Text Only
Local News
  • Overturned tanker upsets Oakland Overturned tanker upsets Oakland

    OAKLAND — Two large commercial wreckers were being used at mid-afternoon Wednesday to upright a tanker full of liquid propane that overturned several hours earlier in downtown Oakland and forced evacuation of the business district.

    April 16, 2014 1 Photo

  • Park Service opens Canal Classrooms Park Service opens Canal Classrooms

    CUMBERLAND – The National Park Service held a ribbon-cutting event Wednesday for a new program called Canal Classrooms, which will offer students pre-K through fifth grade accredited classwork on the Canal Place grounds.

    April 16, 2014 1 Photo

  • CODY EVERSOLE Eversole named 2014 Kelley Award winner

    KEYSER, W.Va. — Keyser High School senior Cody Eversole was named this year’s J. Edward Kelley Award winner during a ceremony Wednesday morning at Potomac State College.
    The award is presented to an outstanding male student-athlete in each year’s senior class.

    April 16, 2014 1 Photo

  • South Cumberland home rebuilt after fire South Cumberland home rebuilt after fire

    CUMBERLAND — A South Cumberland home destroyed by fire last July was given a second chance recently after the owner decided he wanted to remain a part of the neighborhood and had his house rebuilt.

    April 16, 2014 1 Photo

  • School vaccination requirements change

    April 17, 2014

  • Mineral BOE gives $18K to library

    KEYSER, W.Va. — The Mineral County Board of Education voted unanimously Tuesday to give the Keyser-Mineral County Public Library $18,000 for fiscal 2015 and to give the Piedmont library an additional $1,000 out of carryover funds.

    April 16, 2014

  • The Eichhorn family Local family says hosting New York City children in summer is ‘wonderful experience’

    CUMBERLAND — Sonya and Christopher Morgan of Cumberland always planned on a hosting a child through The Fresh Air Fund Volunteer Host Family Program. “Christopher always said once we had kids of our own we were going to do it. When our son turned 6 we said, ‘OK, let’s do it,’” said Sonya.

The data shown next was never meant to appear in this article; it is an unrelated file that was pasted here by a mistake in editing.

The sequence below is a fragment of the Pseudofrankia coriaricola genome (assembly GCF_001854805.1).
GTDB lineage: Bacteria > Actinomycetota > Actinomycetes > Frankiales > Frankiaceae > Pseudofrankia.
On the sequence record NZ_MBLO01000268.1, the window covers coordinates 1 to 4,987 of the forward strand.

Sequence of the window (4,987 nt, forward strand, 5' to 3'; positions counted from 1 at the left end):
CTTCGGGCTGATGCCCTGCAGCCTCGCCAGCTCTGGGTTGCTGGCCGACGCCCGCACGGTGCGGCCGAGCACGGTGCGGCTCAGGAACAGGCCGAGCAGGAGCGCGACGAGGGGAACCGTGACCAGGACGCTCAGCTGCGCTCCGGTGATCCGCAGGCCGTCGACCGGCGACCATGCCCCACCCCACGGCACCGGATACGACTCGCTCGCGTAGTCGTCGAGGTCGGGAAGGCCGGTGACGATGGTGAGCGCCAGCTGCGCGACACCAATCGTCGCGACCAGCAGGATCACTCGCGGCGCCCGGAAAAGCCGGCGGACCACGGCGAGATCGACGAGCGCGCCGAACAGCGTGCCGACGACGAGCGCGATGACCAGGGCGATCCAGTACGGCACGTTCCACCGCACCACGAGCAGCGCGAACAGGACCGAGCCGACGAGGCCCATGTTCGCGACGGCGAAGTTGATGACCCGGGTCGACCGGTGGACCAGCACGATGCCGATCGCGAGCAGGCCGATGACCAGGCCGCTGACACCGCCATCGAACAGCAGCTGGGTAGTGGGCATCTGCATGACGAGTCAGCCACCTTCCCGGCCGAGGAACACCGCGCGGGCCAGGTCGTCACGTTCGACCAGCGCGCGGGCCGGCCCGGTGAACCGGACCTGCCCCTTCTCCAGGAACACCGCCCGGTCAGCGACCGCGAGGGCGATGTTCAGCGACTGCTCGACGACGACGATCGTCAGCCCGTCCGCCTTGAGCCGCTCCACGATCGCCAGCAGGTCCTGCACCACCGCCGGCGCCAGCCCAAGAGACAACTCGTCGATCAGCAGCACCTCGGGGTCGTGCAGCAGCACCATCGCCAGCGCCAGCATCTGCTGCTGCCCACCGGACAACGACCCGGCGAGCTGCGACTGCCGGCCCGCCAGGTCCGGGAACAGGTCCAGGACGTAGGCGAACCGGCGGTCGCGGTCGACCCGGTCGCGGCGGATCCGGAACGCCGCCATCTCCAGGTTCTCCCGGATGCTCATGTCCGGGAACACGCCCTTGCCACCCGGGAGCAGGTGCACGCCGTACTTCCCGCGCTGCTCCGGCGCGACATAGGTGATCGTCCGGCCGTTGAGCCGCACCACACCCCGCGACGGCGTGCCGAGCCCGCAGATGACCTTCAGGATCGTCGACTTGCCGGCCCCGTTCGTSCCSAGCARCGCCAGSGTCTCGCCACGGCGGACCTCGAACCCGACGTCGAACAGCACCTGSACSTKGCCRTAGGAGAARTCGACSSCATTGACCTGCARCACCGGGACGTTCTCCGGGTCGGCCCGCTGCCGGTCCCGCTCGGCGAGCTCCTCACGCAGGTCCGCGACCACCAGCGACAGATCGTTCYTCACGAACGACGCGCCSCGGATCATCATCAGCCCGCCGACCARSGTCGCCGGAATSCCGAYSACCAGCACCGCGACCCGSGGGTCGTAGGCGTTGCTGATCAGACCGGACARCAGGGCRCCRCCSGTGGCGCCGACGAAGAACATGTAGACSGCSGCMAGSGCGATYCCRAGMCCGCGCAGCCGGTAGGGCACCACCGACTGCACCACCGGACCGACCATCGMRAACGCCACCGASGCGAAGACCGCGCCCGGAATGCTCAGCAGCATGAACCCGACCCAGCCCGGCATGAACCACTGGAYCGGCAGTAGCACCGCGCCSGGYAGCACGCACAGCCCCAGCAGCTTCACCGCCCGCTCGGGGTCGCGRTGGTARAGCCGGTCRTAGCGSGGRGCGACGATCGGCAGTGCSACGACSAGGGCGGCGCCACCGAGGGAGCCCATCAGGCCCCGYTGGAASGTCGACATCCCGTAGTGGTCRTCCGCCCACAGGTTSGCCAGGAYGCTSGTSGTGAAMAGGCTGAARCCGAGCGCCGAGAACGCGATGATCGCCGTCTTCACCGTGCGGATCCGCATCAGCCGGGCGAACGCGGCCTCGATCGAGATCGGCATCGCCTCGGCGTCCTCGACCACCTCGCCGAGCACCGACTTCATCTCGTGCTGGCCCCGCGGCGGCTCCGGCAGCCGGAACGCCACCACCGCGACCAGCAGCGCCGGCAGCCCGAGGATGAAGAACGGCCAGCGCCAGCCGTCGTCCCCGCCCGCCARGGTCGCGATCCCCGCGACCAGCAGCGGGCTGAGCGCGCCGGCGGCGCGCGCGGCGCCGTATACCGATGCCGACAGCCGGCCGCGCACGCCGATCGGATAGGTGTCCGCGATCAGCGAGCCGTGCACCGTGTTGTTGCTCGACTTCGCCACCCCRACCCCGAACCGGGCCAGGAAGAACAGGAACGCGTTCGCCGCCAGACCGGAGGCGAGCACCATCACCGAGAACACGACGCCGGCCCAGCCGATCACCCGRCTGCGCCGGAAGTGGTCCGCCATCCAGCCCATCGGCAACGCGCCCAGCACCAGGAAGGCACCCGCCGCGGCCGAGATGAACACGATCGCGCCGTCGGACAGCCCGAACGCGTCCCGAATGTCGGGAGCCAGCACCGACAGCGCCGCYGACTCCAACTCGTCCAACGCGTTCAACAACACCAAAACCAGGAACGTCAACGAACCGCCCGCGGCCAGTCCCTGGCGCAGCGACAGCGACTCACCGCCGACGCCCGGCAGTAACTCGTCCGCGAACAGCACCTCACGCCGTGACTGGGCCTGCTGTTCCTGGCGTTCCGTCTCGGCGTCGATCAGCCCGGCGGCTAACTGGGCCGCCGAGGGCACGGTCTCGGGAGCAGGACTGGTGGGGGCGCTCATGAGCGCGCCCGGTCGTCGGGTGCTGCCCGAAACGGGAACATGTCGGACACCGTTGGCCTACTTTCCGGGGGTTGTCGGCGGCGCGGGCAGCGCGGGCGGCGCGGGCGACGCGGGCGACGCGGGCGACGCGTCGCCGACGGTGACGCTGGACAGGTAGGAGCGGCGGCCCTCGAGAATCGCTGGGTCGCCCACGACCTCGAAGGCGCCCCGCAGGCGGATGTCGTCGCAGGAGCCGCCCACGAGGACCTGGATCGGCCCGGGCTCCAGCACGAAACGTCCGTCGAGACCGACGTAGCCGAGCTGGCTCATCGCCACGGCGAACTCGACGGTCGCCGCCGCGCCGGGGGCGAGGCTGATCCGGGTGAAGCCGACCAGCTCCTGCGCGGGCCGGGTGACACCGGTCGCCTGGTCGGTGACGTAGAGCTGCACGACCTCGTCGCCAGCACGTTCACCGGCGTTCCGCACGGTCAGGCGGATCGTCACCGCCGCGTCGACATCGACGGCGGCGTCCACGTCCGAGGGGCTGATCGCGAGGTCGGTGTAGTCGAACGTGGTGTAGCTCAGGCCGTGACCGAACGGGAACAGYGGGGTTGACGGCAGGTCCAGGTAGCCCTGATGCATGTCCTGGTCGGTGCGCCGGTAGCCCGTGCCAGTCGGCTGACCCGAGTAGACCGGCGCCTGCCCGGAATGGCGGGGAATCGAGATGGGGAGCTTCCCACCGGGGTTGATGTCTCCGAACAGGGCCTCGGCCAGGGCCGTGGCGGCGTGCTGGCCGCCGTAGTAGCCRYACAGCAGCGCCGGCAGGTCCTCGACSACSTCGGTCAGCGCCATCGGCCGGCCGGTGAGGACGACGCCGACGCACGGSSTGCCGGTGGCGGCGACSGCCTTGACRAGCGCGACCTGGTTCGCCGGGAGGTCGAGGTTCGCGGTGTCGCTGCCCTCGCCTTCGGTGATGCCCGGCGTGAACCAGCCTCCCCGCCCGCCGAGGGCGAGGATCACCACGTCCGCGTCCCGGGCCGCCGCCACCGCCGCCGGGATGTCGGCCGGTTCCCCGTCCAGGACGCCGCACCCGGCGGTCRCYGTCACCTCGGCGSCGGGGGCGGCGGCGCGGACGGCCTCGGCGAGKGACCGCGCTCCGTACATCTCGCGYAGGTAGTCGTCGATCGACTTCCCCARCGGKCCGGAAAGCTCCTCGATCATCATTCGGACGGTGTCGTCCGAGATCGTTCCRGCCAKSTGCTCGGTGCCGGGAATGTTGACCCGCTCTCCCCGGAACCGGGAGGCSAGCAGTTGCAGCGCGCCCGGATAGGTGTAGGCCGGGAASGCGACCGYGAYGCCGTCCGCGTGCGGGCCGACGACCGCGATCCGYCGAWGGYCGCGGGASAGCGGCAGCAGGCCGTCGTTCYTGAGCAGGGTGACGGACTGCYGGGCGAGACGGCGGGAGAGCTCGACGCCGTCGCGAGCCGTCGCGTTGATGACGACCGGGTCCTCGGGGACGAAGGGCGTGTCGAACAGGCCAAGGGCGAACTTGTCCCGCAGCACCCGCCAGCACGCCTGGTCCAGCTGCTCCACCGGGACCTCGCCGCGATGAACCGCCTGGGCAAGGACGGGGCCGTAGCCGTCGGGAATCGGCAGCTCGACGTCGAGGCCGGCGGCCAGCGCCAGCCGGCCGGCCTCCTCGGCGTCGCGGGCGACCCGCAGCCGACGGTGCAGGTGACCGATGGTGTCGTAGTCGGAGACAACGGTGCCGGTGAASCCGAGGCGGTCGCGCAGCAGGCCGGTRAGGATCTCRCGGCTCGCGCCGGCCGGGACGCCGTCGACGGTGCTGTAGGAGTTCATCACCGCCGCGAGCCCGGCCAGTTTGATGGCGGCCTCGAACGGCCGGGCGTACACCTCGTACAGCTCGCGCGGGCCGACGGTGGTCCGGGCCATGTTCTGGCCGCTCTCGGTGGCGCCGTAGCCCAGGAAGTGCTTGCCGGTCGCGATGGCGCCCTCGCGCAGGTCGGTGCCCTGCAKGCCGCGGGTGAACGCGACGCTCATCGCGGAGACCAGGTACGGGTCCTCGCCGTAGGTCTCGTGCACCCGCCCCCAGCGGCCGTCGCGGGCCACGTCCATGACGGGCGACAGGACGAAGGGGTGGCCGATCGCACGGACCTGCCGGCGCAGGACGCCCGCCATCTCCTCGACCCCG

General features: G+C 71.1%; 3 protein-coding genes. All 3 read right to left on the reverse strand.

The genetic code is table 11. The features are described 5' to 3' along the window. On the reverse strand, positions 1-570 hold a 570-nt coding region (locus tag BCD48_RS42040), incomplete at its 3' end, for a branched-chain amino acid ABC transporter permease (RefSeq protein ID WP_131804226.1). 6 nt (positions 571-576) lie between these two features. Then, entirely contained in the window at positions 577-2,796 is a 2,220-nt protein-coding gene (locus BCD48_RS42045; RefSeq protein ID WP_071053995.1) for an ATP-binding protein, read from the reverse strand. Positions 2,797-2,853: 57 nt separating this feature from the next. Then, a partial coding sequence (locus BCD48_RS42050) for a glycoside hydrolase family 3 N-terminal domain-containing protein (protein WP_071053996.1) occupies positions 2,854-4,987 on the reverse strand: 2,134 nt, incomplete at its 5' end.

April 16, 2014 2 Photos

  • City, county officials to talk baseball at work session

    CUMBERLAND — During today’s Allegany County Commission work session, a proposal to study the possibility of bringing a professional-level baseball team to the area will be vetted again, this time with participants from the city of Cumberland.

    April 16, 2014

  • Report: High-quality child care lacking in West Virginia

    CHARLESTON, W.Va. (AP) — Child care programs of minimum or unrated quality are watching over about 93 percent of West Virginia children enrolled in them, a report released Wednesday said.

    April 16, 2014

  • JIM HINEBAUGH Hinebaugh seeks Garrett County commissioner post

    Jim Hinebaugh recently announced his candidacy for Garrett County commissioner. A Garrett County native and lifelong Republican, Hinebaugh graduated from Southern High School and attended Frostburg State University before entering the U.S. Army via the draft. After serving as an enlisted member, Hinebaugh completed Officer Candidate School and was commissioned as a second lieutenant. He retired as a colonel/06 in 1995 with almost 29 years of service including eight years overseas.

    April 16, 2014 1 Photo

Must Read
News related video